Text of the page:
I dig negative spaces. With Manchester by the Sea being the second Kenneth Lonergan film I have seen, I hail him as an artisan of the cinematic negative space. We can see connections develop and thoughts transmit through both what is said and what is not said. We fill in the blanks, based on both what is on the screen and what is not on the screen. Not just in one scene, but also in between scenes. That can apply to a whole plethora of directors, so I would also note something unique about Lonergan's style. I would not necessarily call him darkly humoured, but he does let sad jokes also stand as revealing moments for us to better understand the characters. Thus, you are free to laugh off whatever was said or done, or you can spend more time considering whom the person in question is. So, uh, I've seen two-thirds of Lonergan's entire filmography as director and writer, Margaret being the one film I missed. Looks like I am a fan. I'm not sure why Manchester by the Sea got some audience negativity for being slow. Maybe it really is too real for some viewers. Oh, well. Incidentally, I recommend this to anyone with a general appreciation for cinema, not to mention Massachusetts.
There is a time and place for cheap, but funny environmentalist satire. A giant monster movie seems perfectly fitting. Sure enough, without ever having to push an agenda on the audience, many of the jokes still linger. What I did not expect in the package was high tension, heartbreakingly sincere performances at the face of ridiculousness, a family in disarray we so long to see in both literal and figurative unity, clever editing, and -- for the lazy viewer -- a frightening monster. I went in as a cynic. 72% approval from RT audience: How could it be any more than a silly Korean horror flick? So much more, it turns out. Thanks, director and co-screenwriter Bong Joon-ho.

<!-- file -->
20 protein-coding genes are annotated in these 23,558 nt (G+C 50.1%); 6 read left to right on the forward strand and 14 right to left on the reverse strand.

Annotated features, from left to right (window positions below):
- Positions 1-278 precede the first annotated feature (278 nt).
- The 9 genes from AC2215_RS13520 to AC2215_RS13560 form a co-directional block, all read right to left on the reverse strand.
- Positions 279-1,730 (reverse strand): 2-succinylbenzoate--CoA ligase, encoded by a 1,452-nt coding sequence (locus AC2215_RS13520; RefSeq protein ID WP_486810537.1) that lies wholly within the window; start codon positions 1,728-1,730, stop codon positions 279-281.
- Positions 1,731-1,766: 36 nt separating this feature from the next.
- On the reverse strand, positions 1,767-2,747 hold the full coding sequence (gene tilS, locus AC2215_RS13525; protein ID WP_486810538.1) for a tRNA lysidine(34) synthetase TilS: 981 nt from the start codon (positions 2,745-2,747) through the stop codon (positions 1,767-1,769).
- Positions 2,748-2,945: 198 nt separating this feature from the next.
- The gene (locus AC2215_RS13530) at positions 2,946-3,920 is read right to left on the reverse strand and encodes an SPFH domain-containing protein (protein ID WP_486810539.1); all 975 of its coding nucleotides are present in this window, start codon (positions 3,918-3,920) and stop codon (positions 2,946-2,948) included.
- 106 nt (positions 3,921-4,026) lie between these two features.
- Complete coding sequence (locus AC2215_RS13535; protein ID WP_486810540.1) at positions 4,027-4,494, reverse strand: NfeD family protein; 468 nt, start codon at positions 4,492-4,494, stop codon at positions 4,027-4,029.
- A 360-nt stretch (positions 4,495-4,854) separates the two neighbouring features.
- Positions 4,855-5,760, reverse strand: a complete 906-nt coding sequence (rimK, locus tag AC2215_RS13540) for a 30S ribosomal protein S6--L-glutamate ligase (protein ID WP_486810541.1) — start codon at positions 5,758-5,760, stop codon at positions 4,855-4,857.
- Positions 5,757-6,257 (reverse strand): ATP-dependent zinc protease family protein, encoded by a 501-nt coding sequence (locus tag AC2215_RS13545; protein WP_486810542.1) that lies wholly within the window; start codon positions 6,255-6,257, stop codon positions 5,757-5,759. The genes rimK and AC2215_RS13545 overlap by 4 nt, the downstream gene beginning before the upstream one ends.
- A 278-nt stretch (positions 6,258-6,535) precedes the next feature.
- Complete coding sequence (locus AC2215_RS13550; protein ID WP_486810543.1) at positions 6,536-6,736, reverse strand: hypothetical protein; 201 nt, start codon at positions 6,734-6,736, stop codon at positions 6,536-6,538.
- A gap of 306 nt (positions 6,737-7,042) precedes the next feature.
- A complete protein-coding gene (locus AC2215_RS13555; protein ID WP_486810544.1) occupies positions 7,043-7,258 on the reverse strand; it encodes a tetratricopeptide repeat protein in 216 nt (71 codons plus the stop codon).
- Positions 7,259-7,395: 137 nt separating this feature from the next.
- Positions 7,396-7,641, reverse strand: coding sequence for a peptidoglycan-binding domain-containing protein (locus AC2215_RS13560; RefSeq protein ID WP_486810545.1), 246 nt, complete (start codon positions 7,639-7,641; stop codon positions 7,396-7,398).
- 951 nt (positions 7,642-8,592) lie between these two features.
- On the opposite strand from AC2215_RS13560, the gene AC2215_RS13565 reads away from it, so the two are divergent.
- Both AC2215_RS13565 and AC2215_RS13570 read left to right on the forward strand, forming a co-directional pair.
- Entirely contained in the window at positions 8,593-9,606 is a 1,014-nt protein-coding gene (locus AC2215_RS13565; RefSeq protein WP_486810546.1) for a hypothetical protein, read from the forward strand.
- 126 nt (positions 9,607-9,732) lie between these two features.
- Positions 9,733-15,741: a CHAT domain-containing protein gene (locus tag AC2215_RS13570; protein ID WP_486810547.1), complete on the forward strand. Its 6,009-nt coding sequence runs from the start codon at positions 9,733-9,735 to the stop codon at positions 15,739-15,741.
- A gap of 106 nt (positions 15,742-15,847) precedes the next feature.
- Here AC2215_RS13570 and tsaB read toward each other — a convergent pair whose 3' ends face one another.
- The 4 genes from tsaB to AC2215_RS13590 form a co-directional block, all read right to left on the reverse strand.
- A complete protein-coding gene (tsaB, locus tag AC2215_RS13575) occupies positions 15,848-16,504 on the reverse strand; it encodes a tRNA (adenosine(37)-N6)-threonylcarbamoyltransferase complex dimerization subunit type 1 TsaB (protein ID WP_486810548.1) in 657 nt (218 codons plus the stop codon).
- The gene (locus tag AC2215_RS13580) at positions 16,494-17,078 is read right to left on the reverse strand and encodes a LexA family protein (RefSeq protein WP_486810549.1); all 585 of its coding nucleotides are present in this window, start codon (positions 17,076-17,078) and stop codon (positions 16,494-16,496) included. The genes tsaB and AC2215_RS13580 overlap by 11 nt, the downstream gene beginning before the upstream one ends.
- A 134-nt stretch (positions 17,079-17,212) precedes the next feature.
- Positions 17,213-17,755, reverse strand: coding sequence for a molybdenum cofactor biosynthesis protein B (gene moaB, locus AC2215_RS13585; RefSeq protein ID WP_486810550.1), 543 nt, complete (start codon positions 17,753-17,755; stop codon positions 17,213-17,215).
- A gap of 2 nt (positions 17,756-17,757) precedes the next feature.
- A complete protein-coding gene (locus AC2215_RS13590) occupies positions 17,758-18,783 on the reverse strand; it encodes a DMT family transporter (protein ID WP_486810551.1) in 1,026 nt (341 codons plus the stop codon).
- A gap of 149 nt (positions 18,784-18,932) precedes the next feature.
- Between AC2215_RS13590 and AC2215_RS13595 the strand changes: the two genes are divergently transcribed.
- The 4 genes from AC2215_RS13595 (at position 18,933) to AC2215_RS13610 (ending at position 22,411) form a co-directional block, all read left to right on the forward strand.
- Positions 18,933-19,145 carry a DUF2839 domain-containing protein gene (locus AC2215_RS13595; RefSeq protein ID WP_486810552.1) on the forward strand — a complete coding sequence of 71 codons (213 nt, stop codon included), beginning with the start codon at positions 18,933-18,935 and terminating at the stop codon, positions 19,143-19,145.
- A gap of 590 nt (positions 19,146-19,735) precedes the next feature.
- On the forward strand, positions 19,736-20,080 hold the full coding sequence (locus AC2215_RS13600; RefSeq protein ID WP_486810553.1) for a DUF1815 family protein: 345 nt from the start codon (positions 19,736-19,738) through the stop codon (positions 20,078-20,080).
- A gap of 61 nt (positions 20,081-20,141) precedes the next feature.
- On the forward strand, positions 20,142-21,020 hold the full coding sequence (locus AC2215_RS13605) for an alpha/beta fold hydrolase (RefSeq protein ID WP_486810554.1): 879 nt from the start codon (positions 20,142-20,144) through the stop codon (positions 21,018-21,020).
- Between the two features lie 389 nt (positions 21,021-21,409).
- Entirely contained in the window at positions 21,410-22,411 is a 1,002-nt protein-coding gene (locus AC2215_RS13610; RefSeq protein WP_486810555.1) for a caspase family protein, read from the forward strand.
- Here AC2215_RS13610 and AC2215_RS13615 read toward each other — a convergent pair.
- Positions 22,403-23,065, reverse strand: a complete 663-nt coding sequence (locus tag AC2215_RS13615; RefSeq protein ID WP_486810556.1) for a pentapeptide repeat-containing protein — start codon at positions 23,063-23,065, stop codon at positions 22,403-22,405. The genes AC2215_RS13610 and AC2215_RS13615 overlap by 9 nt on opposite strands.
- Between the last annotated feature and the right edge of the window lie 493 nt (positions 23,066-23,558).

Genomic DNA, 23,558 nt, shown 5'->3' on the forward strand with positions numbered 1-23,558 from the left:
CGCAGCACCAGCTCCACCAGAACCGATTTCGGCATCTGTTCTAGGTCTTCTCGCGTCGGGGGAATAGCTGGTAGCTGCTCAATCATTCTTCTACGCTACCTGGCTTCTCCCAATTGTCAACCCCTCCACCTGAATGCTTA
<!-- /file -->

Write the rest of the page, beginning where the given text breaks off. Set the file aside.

Rarely do animated children's movies challenge the moral core of its viewers, regardless of age. I mean, in its structure and jokes, Toy Story 3 is a movie primarily intended for children, starting around age 4 or 5. It's perfect for those with younger siblings in the age range of 1 to 3, or even remember daycare / preschool. And regarding the fate of all the characters, the heroes survive to a happy ending, the villains get their comeuppance, no character is left behind. I accept this fully from a children's movie, because, oh God, why should any child have to experience their beloved characters ultimately live in a cruel, miserable, unforgiving world? No, what Toy Story 3 wishes to teach is that there are cruel, miserable, unforgiving situations. Sure, you may be able to pull through as best as you can, but you must also accept whatever cards you are dealt with. That is shockingly mature for any film, let alone one with pull-string cowboy Woody (Tom Hanks) and battery-operated astronaut Buzz Lightyear (Tim Allen) as the heroes.